Fuel Up to Play 60 Awards $45,600 to Local Schools

FUTP60 logoSometimes it’s just more fun to try a healthy snack—like a fruit smoothie—when you can make it on your own, riding a bicycle.

Ask any student.

Blender bikes enable kids to do just that, and they are among the many healthy items coming to local schools, thanks to a new round of grants—totaling $45,600—awarded to local schools by the Florida Dairy Council’s Fuel Up to Play 60 (FUTP60) program.

The program, founded by the National Dairy Council and the National Football League (NFL), supports school activities designed to encourage students to eat more nutritious foods and exercise at least 60 minutes a day, all in an effort to decrease child obesity.

As part of the program, schools are invited to apply for grant funding for programs and activities that encourage healthy eating and physical activity.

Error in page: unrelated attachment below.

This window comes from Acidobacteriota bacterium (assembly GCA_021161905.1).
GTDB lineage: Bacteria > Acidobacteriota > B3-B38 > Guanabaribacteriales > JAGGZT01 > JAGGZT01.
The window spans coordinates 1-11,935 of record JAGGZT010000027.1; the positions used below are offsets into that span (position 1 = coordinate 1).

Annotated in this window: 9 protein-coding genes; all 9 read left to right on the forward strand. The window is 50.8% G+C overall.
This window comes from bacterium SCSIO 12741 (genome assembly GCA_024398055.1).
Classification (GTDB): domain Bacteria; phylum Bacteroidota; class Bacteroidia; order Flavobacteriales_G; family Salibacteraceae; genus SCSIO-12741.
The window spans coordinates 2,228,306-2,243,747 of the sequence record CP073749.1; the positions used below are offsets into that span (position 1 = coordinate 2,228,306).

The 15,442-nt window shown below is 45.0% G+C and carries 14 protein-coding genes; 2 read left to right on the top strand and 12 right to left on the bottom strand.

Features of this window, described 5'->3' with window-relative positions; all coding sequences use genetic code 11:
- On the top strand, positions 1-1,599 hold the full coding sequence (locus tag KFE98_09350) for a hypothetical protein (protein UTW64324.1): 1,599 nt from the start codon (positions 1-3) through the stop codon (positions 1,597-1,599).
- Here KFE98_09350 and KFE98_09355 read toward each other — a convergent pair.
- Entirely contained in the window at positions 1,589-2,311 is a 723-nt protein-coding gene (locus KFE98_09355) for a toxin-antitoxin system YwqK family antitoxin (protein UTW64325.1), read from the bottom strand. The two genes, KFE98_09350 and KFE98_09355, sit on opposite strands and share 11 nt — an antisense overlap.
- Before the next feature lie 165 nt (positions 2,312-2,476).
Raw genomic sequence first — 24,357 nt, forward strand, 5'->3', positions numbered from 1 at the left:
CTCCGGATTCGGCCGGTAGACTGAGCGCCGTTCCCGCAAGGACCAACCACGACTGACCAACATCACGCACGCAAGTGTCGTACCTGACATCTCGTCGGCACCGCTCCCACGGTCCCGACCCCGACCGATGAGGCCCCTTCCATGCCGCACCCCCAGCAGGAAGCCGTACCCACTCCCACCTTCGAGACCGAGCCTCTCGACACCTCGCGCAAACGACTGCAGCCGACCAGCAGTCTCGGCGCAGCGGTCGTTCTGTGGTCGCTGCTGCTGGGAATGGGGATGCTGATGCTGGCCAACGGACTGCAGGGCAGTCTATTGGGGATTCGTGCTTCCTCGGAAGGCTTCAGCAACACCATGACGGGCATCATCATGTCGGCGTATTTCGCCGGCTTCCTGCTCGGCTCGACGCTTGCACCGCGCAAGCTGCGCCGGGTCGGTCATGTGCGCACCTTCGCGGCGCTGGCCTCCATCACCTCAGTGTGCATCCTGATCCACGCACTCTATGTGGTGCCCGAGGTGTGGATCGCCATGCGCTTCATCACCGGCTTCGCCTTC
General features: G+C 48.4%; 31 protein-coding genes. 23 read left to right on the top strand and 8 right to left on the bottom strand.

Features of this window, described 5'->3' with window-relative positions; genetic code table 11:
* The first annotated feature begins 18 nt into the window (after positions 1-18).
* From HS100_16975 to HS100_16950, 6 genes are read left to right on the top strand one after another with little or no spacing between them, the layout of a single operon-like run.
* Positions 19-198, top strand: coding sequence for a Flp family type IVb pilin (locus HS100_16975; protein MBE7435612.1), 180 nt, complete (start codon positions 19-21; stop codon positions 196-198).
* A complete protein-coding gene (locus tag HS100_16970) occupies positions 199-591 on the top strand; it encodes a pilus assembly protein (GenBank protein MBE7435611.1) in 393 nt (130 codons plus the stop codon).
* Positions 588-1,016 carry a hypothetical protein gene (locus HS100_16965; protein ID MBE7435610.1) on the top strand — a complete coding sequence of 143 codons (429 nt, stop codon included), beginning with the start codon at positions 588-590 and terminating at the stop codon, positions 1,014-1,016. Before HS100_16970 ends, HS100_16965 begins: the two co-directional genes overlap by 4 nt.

All schools in the Winter Park Consortium—Winter Park High School and the Winter Park Ninth Grade Center and their 10 elementary and middle feeder schools—were approved for the new grants. Healthy School Team leaders at each of these schools applied for them.

Here is a sampling of the additions made possible by the grants:

• Winter Park High School received funds to purchase bicycles for the launch of a bike share program
• Brookshire Elementary School also will buy bicycles so they can be used for bicycle safety programs
• Hungerford Elementary School will be purchasing team sports equipment as well as a blender bike with some of its funding
• Lakemont Elementary School has plans to purchase yoga mats as well as a refrigerated cart to distribute healthy snacks to students
• The Winter Park Ninth Grade Center plans to purchase corn hole games, tether ball equipment and stationary bikes to be used by students for brain breaks, and
• Many of the schools plan to use grant funds to purchase digital signs that can be placed in the cafeteria. They’ll be programmed to post healthy messages, some of which will be produced by students.

Last year, the same schools received a total of about $48,000 in FUTP60 funds. They were able to capture a second year of grants—in spite of the intensifying competition for them—because of their success in implementing healthy programs last year, according to Melodie Griffin, independent consultant for the Winter Park Health Foundation (WPHF) who acts as coordinator for the Healthy School Team Leaders.